I left school and home when I was 16 because I’d been recruited by The Scotsman as a trainee journalist. I had only two weeks to get ready. Then my Mum and Dad drove me to Edinburgh where I had arranged a place to stay. First thing on Monday morning I went to the newspaper office, and so my career journey began.
Not once was I anxious about leaving home and starting work. Not once did I think I might not be ready for all this. Why not? Because my parents had done a good job. They’d loved me, provided for me, protected me, patched me up, forgiven me, encouraged me, believed in me, and much more. I had as solid and secure an upbringing as any child could want. So, excited and confident, off I went to change the world…
I’ve often thought and talked about parenthood down the years. Sometimes that’s been with parents anxious because a child has fallen into bad company, or developed dangerous habits, or lacked any idea about what they’ll do with their life, or is no longer talking to mum and dad. But most conversations about parenting have happened while counselling young adults, or people in mid-life, who are trying to resolve issues that should never have existed in their lives. Their issues related to things their parents did or said.
Before I write more about parenthood, I need to say three things.
First, I recognise not everyone wants or can have children. If you’ve longed for children, but it’s been impossible, my heart goes out to you. And please don’t read any further if this subject makes you unhappy.
Second, some children will become great intellectuals, engineers, doctors, lawyers. But not every child. For all sorts of reasons some don’t have the same advantages as others. I value them just as much. They may not design the next generation of space rockets, but they’re amazing people with exactly the same worth as anyone on this planet.
Third, there are many models of family life today, not just Dad, Mum and children. When I refer to dads and mums I mean those who occupy those kinds of parenting roles. This blog is about parenting, and is not the place for comment on the variety of modern family units. Please forgive me if my language is clumsy.
So I’ll now share principles of parenthood I’ve learned. My list isn’t exhaustive.
I’ll start with one big statement:
The goal of parenthood is to move your children from complete dependence as infants to full independence as adults.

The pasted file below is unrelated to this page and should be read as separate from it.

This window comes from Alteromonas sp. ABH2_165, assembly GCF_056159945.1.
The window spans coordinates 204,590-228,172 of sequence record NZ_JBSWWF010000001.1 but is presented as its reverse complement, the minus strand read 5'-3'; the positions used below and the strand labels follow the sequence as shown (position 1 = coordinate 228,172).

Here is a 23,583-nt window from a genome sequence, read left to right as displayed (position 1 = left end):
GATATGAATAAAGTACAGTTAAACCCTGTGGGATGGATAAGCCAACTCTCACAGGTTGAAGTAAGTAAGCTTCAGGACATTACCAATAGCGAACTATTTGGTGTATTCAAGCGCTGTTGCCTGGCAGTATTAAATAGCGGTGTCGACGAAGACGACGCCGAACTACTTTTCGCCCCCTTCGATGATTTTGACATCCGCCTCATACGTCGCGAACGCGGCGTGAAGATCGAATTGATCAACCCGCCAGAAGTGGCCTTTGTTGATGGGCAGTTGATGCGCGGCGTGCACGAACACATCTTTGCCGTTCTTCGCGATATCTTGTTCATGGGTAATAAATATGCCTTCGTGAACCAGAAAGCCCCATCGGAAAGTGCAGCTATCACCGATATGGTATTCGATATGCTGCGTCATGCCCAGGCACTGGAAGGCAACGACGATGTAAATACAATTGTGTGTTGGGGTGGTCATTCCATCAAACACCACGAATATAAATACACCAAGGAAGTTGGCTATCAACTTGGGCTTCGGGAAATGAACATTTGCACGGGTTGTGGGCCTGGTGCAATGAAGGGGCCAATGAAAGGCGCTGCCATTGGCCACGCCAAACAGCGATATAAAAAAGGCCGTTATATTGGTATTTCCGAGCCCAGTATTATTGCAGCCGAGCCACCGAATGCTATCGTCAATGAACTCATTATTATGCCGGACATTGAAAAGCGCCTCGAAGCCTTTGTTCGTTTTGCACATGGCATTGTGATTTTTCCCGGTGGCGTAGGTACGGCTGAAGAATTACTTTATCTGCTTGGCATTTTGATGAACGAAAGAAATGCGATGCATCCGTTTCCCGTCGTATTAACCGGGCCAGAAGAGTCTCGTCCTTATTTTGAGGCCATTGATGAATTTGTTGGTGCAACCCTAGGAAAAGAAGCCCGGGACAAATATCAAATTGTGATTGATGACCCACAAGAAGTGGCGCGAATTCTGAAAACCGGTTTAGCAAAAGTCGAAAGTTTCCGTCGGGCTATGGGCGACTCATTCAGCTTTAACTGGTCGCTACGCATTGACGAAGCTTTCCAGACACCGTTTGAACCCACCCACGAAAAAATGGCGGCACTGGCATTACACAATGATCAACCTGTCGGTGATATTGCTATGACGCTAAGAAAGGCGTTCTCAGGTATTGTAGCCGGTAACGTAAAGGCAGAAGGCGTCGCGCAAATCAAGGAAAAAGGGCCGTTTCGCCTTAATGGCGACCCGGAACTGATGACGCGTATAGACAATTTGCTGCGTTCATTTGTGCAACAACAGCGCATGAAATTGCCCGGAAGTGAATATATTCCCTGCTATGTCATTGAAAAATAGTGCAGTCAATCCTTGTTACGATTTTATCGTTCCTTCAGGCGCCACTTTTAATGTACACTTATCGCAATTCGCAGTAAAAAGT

The first part of that statement – dependence – is self-evident. Alison and I left the maternity hospital with our baby son, got back to our tiny flat, and realised this little boy was completely dependent on us for everything. It was an awesome thought.
The last part of my statement – about children reaching full independence as adults – needs a couple of explanations.
One, I don’t mean ‘independence’ in the sense of losing touch or losing affection. We have four children, and we’re all great friends who don’t hesitate to say ‘I love you’ and spend time together.
Two, by ‘adults’ I mean ‘mature adults’, people who can manage their lives and relationships, and make good decisions about what they believe and how they should live.
The most important aspect of my ‘goal of parenthood’ statement is that it describes a transition from helpless infant to competent grown up. I’ve heard people with young children say, ‘Wouldn’t it be wonderful if they just stayed the age they are now?’ The answer is ‘No! That would be dreadful. They’re not meant to stay four or eight or ten. They’re meant to grow up.’
But that idea wasn’t shared by one neighbour. With great delight, she told me how her three sons’ marriages had all ended in divorce ‘and now I’ve got all my boys back with me’. Clearly she’d never wanted to let them go, and I came away from the conversation wondering how much – consciously or unconsciously – she’d undermined their marriages.
Parenthood is about moving helpless infants to mature adulthood.
Towards that goal, here are principles of parenthood that I believe matter.
The foundation that supports everything is love. When parents love their children – enthusiastically, joyfully, thoughtfully, unconditionally – children feel supported, protected, valued and free to express their creativity and individuality. Their self-esteem is strong, and thus able to deal with disappointments and failures. They don’t question their worth, because worth was built into them from their earliest years.